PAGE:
It 's strange that God doesn't mind expressing Himself/Herself in all the religions of the world, while people still cling to the notion that their way is the only right way. Whatever you try to say about God, someone will take offense, even if you say everyone's love of God is right for them. For me the form God takes is not the most important thing. What's most important is the essence. My songs and dances are outlines for Him to come in and fill. I hold out the form. She puts in the sweetness.
Michael Jackson (Dancing the Dream)
Rather than being incensed by the nature of the bruise, maybe we should be inspired by the possibilities in the bruise.
Craig D. Lounsbrough
There are so many people whose minds do not belong to them. There are so many people whose thoughts have been purchased by people. There are so many people who have made people kings and queens of their thought. There are so many people who cannot sleep because of people. There are so many people whose lives are a small percentage of their own self and a greater percentage of others. When the offenses of people occupy your mind, your mind becomes the offenses of people instead of your own mind. To have your own mind and to be your own self, free your mind!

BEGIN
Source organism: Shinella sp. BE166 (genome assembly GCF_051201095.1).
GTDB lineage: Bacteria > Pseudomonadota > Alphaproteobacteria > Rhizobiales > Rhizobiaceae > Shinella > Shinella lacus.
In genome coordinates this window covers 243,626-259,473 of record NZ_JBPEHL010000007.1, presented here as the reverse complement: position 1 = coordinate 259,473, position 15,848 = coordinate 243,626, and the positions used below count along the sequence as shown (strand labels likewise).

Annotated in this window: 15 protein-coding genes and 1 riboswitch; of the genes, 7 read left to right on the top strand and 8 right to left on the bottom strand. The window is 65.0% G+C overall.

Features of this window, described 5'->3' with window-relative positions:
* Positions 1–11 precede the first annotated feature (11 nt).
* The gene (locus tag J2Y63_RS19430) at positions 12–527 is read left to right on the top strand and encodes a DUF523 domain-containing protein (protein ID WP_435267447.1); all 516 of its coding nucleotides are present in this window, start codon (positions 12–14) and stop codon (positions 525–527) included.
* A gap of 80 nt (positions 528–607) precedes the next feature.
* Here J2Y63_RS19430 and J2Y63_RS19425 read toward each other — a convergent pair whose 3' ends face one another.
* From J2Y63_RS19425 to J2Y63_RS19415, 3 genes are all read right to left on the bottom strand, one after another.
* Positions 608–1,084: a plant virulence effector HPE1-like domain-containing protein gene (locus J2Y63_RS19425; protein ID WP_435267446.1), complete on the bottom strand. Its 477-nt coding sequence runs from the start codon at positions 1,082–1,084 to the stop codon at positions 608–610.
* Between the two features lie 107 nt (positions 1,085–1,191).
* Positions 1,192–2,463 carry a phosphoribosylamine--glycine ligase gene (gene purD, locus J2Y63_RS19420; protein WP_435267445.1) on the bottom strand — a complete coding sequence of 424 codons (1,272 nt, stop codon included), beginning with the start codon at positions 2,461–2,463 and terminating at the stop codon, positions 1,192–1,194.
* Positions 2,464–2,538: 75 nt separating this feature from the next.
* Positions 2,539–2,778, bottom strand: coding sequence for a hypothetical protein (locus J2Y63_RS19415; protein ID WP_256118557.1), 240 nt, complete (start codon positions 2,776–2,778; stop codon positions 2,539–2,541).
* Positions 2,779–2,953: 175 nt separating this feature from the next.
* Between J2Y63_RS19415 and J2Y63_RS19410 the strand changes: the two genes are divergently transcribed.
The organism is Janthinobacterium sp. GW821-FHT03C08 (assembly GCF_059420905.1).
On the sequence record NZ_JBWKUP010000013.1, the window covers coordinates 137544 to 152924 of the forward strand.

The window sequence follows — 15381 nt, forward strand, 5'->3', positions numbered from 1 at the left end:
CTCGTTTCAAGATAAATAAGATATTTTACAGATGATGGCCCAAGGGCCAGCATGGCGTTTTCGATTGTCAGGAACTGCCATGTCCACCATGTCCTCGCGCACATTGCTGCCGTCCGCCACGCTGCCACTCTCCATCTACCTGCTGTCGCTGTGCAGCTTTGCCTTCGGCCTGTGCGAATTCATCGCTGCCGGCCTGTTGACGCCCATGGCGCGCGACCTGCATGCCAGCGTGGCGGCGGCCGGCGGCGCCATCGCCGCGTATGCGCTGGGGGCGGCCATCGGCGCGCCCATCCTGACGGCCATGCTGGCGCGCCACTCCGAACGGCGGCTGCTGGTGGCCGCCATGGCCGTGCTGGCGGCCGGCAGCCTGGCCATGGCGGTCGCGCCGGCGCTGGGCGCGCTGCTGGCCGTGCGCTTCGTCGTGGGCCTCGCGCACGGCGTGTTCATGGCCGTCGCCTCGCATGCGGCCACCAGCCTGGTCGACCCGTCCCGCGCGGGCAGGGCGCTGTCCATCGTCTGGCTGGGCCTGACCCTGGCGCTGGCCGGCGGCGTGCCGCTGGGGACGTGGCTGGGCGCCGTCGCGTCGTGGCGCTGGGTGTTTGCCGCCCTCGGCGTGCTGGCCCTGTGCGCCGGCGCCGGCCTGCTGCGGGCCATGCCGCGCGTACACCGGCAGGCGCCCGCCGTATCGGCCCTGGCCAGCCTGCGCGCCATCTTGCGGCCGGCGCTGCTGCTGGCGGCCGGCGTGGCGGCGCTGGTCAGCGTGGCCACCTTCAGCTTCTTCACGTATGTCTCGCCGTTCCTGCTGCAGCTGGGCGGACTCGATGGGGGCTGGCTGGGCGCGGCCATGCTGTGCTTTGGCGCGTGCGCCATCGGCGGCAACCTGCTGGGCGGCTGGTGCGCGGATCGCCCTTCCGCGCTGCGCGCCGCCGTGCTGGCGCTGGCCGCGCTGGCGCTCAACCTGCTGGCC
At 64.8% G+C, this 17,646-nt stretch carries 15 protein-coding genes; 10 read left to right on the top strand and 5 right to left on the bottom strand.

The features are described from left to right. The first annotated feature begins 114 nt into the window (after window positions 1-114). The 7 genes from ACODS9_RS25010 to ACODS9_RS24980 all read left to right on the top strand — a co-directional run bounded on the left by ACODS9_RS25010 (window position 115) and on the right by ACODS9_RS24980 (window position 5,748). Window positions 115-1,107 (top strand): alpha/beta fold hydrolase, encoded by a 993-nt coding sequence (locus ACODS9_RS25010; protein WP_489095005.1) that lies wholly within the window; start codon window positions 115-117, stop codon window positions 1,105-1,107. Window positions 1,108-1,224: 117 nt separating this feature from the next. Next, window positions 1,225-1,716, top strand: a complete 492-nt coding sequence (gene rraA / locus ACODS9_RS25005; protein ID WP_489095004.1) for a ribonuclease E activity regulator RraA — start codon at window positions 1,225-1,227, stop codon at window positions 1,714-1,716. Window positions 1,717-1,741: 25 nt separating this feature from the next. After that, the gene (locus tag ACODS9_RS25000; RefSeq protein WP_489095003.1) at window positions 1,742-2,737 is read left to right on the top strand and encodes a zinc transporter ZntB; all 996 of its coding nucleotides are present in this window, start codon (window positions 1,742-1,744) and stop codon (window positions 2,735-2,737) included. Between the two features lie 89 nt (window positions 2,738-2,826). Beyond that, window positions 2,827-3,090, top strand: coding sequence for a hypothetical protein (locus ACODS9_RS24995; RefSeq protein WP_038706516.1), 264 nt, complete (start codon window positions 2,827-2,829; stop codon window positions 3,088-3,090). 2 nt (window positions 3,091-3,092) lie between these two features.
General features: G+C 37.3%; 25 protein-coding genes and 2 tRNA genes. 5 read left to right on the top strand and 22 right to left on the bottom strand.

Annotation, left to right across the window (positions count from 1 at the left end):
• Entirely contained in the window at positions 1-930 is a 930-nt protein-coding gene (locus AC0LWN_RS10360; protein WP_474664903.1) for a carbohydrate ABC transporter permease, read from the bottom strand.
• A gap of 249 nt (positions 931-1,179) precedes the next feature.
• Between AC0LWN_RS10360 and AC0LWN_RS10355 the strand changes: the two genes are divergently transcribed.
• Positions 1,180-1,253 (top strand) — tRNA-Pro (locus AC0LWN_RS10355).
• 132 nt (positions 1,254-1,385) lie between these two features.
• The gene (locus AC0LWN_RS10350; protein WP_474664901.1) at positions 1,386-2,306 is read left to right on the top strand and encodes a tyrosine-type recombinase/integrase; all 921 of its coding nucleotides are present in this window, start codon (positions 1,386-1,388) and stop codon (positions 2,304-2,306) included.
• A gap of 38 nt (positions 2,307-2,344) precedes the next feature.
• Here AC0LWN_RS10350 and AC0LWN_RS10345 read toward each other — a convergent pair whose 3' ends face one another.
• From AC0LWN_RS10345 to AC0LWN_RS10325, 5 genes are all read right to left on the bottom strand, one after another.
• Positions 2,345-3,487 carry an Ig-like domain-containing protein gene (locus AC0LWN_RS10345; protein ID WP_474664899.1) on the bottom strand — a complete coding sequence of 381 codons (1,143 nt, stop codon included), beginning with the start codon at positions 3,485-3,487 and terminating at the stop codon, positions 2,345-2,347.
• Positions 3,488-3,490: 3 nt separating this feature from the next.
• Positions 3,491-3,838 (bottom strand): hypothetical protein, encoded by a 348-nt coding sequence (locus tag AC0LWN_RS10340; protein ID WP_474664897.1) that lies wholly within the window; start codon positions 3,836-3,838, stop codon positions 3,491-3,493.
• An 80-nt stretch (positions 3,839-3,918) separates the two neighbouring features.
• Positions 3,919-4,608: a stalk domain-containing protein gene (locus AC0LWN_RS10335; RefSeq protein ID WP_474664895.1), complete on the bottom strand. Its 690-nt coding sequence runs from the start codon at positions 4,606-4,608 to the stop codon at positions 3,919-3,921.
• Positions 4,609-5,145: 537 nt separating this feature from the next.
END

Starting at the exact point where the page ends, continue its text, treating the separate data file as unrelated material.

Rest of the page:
Ernest Agyemang Yeboah
Peace doesn't mean never offending anyone. Peace means never taking offense from anyone.
Aaron Dennis
if you identify too closely with your ideas, you will take offense when they are challenged.
Ed Catmull (Creativity, Inc.: Overcoming the Unseen Forces That Stand in the Way of True Inspiration)
Forgiveness is a process that we have to learn to act upon daily. Anger is weakened by forgiveness. When you forgive, you free yourself from carrying around the torment that the offense has caused you.
E'yen A. Gardner (Detox 21: 21 day cleansing of the soul)